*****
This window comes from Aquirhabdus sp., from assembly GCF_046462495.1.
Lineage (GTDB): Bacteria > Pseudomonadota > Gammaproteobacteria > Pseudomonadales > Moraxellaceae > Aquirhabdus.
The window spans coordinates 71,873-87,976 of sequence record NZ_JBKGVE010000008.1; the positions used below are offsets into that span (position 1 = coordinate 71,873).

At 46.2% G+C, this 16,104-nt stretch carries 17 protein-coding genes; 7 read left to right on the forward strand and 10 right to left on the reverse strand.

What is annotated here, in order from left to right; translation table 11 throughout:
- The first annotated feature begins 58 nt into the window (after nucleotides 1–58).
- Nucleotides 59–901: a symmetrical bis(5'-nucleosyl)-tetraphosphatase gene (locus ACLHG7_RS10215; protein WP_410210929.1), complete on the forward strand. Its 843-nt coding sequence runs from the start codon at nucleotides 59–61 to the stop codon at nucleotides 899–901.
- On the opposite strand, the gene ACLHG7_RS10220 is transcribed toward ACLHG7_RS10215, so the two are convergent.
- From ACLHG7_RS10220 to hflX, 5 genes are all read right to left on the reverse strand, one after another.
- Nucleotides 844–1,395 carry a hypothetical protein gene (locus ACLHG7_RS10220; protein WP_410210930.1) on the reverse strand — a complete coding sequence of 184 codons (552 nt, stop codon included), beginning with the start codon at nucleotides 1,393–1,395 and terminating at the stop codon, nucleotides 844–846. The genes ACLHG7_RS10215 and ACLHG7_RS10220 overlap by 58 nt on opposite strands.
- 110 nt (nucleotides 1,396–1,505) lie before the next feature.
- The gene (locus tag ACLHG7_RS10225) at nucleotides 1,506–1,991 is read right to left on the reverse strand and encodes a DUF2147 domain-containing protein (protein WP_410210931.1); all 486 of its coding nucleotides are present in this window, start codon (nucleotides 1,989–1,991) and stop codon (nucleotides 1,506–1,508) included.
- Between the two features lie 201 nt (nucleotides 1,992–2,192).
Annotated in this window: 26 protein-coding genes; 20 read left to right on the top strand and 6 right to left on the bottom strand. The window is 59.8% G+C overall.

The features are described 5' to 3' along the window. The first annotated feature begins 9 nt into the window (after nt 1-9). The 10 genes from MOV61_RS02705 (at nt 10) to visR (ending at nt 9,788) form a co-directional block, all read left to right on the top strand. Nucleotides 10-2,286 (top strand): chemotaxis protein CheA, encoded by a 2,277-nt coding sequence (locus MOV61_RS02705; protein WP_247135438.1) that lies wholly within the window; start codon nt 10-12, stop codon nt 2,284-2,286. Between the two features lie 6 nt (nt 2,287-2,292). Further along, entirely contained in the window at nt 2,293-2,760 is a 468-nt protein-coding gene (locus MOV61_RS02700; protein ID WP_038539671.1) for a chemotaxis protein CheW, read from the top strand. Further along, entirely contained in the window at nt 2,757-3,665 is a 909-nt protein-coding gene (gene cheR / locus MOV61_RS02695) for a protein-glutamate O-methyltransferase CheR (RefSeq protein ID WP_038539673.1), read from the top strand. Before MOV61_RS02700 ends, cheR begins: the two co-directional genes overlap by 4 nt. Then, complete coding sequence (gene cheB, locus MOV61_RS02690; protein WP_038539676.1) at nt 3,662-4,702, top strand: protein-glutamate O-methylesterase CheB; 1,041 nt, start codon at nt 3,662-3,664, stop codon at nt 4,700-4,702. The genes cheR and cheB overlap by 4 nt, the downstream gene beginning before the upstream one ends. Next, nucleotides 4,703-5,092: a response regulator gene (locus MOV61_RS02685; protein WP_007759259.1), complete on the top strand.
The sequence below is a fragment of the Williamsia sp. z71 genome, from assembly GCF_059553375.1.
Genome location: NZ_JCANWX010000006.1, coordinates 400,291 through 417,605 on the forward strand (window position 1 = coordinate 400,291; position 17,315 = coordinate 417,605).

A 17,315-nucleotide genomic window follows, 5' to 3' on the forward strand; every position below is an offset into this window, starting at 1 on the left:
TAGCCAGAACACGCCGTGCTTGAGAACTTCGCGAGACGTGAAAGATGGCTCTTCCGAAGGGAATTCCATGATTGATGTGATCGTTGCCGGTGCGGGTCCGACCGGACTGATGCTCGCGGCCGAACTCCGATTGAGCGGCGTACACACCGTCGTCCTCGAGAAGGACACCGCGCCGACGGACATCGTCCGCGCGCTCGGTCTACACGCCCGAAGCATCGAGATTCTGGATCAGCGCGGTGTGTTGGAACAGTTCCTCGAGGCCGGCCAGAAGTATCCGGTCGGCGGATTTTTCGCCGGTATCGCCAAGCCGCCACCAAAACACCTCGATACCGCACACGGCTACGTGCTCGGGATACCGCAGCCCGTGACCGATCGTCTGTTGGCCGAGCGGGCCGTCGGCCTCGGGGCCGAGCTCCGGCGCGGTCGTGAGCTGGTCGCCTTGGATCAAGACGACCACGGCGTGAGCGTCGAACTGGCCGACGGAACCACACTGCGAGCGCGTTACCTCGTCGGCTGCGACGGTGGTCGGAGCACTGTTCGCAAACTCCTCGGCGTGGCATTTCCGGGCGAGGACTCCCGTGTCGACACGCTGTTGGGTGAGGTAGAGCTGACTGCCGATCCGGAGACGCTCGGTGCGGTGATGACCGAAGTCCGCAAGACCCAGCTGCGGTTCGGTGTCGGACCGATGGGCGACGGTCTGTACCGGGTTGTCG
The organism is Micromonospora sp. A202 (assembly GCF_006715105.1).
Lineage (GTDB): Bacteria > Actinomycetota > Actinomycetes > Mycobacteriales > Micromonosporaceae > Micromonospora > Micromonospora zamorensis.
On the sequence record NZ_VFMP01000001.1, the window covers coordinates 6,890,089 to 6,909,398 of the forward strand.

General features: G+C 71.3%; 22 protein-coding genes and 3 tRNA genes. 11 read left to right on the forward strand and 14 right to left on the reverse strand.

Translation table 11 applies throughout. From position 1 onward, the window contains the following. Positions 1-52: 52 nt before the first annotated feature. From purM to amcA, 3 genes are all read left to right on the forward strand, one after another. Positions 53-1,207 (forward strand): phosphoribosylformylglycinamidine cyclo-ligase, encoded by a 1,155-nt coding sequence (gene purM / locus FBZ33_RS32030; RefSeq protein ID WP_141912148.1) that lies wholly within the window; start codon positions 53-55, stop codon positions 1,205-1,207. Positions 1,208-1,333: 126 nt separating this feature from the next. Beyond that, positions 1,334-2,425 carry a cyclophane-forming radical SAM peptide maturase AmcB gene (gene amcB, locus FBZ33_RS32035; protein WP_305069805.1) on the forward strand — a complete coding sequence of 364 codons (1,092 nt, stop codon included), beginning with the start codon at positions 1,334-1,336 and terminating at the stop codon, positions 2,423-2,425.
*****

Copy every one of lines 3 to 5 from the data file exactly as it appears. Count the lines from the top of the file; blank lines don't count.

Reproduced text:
The window spans coordinates 71,873-87,976 of sequence record NZ_JBKGVE010000008.1; the positions used below are offsets into that span (position 1 = coordinate 71,873).

At 46.2% G+C, this 16,104-nt stretch carries 17 protein-coding genes; 7 read left to right on the forward strand and 10 right to left on the reverse strand.

What is annotated here, in order from left to right; translation table 11 throughout: